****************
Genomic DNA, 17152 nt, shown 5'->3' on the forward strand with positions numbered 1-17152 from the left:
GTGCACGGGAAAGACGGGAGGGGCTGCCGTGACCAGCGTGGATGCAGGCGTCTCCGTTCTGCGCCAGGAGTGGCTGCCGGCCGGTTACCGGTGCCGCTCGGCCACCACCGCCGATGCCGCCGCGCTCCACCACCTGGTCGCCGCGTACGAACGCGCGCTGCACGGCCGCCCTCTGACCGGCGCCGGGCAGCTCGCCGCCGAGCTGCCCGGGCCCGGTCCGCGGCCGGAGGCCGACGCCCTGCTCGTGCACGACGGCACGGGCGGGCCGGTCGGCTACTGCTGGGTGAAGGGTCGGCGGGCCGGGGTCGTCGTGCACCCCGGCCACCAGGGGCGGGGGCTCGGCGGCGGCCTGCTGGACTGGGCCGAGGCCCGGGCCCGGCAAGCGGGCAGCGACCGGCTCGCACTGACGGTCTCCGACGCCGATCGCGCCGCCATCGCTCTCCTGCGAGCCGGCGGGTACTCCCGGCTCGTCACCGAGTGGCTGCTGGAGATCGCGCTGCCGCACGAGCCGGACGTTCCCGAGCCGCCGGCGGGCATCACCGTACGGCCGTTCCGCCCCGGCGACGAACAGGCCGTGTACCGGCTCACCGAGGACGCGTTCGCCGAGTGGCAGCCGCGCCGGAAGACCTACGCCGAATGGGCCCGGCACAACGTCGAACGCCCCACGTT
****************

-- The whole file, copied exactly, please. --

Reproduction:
Genomic DNA, 17152 nt, shown 5'->3' on the forward strand with positions numbered 1-17152 from the left:
GTGCACGGGAAAGACGGGAGGGGCTGCCGTGACCAGCGTGGATGCAGGCGTCTCCGTTCTGCGCCAGGAGTGGCTGCCGGCCGGTTACCGGTGCCGCTCGGCCACCACCGCCGATGCCGCCGCGCTCCACCACCTGGTCGCCGCGTACGAACGCGCGCTGCACGGCCGCCCTCTGACCGGCGCCGGGCAGCTCGCCGCCGAGCTGCCCGGGCCCGGTCCGCGGCCGGAGGCCGACGCCCTGCTCGTGCACGACGGCACGGGCGGGCCGGTCGGCTACTGCTGGGTGAAGGGTCGGCGGGCCGGGGTCGTCGTGCACCCCGGCCACCAGGGGCGGGGGCTCGGCGGCGGCCTGCTGGACTGGGCCGAGGCCCGGGCCCGGCAAGCGGGCAGCGACCGGCTCGCACTGACGGTCTCCGACGCCGATCGCGCCGCCATCGCTCTCCTGCGAGCCGGCGGGTACTCCCGGCTCGTCACCGAGTGGCTGCTGGAGATCGCGCTGCCGCACGAGCCGGACGTTCCCGAGCCGCCGGCGGGCATCACCGTACGGCCGTTCCGCCCCGGCGACGAACAGGCCGTGTACCGGCTCACCGAGGACGCGTTCGCCGAGTGGCAGCCGCGCCGGAAGACCTACGCCGAATGGGCCCGGCACAACGTCGAACGCCCCACGTT